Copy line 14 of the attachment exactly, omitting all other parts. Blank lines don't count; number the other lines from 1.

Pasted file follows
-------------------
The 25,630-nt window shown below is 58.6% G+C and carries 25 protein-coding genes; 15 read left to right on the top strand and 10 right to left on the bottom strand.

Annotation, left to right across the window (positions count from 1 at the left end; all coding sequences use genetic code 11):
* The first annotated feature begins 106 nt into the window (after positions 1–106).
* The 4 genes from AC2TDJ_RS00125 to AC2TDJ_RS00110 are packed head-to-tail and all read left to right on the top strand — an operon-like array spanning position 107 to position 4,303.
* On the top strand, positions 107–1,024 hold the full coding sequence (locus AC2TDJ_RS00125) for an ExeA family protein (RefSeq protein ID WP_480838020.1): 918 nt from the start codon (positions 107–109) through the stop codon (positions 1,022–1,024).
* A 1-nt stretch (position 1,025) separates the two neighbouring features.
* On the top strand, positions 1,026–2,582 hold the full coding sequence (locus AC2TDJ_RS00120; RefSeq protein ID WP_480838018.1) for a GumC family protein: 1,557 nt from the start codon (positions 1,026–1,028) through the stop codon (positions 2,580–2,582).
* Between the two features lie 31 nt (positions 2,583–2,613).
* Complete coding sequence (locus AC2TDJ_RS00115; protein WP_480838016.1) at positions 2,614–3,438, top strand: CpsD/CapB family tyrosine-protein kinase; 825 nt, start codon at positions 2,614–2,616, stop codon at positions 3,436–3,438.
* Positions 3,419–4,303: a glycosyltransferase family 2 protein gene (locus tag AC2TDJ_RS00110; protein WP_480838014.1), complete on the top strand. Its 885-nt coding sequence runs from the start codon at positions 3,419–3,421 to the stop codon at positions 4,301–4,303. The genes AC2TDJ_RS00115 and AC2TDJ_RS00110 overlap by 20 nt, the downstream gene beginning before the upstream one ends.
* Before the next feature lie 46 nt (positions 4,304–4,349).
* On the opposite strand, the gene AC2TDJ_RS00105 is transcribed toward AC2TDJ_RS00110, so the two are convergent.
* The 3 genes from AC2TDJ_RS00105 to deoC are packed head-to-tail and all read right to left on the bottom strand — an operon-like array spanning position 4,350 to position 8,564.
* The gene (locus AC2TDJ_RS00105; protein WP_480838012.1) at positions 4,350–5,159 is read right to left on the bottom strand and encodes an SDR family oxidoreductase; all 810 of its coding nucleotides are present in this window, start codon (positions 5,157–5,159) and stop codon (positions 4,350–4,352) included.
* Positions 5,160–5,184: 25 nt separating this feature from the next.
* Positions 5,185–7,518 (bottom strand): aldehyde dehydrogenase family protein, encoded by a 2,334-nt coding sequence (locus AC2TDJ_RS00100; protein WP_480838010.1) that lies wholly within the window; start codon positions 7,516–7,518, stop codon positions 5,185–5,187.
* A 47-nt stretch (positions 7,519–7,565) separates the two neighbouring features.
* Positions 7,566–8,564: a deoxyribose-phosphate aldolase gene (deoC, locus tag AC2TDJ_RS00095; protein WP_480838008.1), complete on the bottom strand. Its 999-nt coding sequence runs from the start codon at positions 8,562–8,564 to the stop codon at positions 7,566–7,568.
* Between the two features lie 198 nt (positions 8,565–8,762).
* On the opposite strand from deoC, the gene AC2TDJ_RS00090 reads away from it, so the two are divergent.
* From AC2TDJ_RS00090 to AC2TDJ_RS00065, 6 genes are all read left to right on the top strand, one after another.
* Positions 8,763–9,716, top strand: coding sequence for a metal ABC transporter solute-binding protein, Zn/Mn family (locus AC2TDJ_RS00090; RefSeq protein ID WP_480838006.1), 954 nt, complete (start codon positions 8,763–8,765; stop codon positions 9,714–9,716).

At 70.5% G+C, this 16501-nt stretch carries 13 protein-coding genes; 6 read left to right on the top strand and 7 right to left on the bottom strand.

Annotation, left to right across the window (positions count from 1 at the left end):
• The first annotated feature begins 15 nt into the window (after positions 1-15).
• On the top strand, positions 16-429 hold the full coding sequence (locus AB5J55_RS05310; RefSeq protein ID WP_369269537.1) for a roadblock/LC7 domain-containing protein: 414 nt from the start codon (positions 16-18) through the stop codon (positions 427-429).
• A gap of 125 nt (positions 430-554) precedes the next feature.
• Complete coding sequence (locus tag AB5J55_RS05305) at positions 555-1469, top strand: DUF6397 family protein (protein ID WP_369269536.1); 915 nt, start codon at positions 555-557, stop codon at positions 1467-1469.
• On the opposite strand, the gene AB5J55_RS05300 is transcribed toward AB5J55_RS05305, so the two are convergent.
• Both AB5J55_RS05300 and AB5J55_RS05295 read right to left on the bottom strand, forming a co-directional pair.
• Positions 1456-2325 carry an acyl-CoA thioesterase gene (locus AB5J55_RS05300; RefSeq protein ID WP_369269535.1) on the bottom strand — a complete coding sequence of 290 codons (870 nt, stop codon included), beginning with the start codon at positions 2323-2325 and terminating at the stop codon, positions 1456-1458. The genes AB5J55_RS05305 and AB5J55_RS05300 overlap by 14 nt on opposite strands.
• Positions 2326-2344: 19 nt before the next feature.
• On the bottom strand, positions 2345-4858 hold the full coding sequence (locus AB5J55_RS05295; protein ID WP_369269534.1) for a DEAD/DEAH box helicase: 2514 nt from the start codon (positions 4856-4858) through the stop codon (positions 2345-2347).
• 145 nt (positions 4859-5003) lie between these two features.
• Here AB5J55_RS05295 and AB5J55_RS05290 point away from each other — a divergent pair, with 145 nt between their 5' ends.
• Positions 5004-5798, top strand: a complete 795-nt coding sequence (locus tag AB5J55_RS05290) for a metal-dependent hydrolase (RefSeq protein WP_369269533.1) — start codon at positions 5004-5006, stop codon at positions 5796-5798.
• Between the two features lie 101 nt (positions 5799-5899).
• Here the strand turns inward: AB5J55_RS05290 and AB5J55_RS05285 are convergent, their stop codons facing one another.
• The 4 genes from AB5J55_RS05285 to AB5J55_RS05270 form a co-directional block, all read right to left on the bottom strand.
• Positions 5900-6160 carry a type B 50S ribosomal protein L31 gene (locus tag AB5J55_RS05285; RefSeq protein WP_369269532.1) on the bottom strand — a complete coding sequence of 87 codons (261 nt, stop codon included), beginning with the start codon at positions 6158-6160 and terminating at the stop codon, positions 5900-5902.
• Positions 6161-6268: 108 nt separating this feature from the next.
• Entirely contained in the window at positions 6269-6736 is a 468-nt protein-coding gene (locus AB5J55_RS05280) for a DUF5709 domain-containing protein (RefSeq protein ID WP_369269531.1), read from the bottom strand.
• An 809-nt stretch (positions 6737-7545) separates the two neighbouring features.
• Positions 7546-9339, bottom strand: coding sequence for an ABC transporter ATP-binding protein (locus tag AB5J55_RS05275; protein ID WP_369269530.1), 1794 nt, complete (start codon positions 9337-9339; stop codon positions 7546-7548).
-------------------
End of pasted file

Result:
* The gene (locus AC2TDJ_RS00105; protein WP_480838012.1) at positions 4,350–5,159 is read right to left on the bottom strand and encodes an SDR family oxidoreductase; all 810 of its coding nucleotides are present in this window, start codon (positions 5,157–5,159) and stop codon (positions 4,350–4,352) included.